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ELAPS

Experimental Linear Algebra Performance Studies

Author Elmar Peise
GitHub http://github.com/HPAC/ELAPS

ELAPS is a multi-platform open-source environment for fast yet powerful experimentation with dense linear algebra kernels, algorithms, and libraries. It allows to construct experiments to investigate how performance and efficiency vary depending on factors such as caching, algorithmic parameters, problem size, and parallelism. Experiments are designed either through Python scripts or a specialized GUI, and run on the whole spectrum of architectures, ranging from laptops to clusters, accelerators, and supercomputers. The resulting experiment reports provide various metrics and statistics that can be analyzed both numerically and visually.

For further details, see the README on GitHub and our paper on ELAPS:

Technical Report

  1. The ELAPS Framework: Experimental Linear Algebra Performance Studies
    November 2016.
    @techreport{Peise2016:560,
        author = "Elmar Peise and Paolo Bientinesi",
        title  = "The ELAPS Framework: Experimental Linear Algebra Performance Studies",
        year   = 2016,
        month  = nov,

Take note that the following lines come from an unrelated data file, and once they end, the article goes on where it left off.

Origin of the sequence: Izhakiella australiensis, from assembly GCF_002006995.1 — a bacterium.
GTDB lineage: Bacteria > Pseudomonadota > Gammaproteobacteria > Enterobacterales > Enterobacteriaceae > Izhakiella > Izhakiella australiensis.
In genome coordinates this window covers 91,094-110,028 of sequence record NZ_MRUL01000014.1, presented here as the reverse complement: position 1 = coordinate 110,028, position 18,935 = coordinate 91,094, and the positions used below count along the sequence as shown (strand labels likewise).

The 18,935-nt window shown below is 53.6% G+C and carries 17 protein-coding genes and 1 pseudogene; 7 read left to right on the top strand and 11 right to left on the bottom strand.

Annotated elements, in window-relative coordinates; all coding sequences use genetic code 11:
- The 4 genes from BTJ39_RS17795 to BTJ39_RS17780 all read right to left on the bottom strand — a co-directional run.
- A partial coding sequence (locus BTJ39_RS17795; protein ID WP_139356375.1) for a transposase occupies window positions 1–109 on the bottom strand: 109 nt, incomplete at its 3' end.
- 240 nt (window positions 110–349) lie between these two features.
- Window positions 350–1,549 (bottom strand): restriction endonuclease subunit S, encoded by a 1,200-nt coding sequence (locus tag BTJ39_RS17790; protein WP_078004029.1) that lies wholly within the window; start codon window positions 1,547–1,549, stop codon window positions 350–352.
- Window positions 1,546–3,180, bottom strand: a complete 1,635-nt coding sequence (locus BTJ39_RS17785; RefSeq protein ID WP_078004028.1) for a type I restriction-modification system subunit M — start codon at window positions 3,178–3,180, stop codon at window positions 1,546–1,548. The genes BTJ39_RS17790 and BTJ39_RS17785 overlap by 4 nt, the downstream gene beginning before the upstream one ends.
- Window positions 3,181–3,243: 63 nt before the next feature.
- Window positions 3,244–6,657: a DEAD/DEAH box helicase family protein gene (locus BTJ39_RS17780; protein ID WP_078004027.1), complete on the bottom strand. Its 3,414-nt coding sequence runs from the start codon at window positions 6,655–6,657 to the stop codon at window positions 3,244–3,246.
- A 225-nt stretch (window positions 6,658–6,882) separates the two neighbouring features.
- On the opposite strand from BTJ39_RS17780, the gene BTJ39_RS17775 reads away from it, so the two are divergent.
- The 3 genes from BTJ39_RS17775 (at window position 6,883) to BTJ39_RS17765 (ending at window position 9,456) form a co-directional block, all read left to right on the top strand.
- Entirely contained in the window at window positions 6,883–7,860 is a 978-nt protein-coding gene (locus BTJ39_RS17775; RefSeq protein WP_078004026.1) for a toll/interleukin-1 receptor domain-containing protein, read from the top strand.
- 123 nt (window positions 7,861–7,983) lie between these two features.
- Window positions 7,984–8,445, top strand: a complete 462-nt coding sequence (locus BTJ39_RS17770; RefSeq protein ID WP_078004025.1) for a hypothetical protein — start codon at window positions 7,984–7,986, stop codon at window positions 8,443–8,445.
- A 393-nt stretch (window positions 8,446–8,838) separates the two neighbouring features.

url    = "http://arxiv.org/pdf/1504.08035v1"
    }
    In scientific computing, optimal use of computing resources comes at the cost of extensive coding, tuning and benchmarking. While the classic approach of “features first, performance later” is supported by a variety of tools such as Tau, Vampir, and Scalasca, the emerging performance-centric approach, in which both features and performance are primary objectives, is still lacking suitable development tools. For dense linear algebra applications, we fill this gap with the Experimental Linear Algebra Performance Studies framework (ELAPS), a multi-platform open-source environment for easy and fast, yet powerful performance experimentation and prototyping. In contrast to many existing tools, ELAPS targets the beginning of the development process, assisting application developers in both algorithmic and optimization decisions. With ELAPS, users construct experiments to investigate how performance and efficiency depend on factors such as caching, algorithmic parameters, problem size, and parallelism. Experiments are designed either through Python scripts or a specialized GUI, and run on a spectrum of architectures, ranging from laptops to accelerators and clusters. The resulting reports provide various metrics and statistics that can be analyzed both numerically and visually. In this paper, we introduce ELAPS and illustrate its practical value in guiding critical performance decisions already in early development stages.
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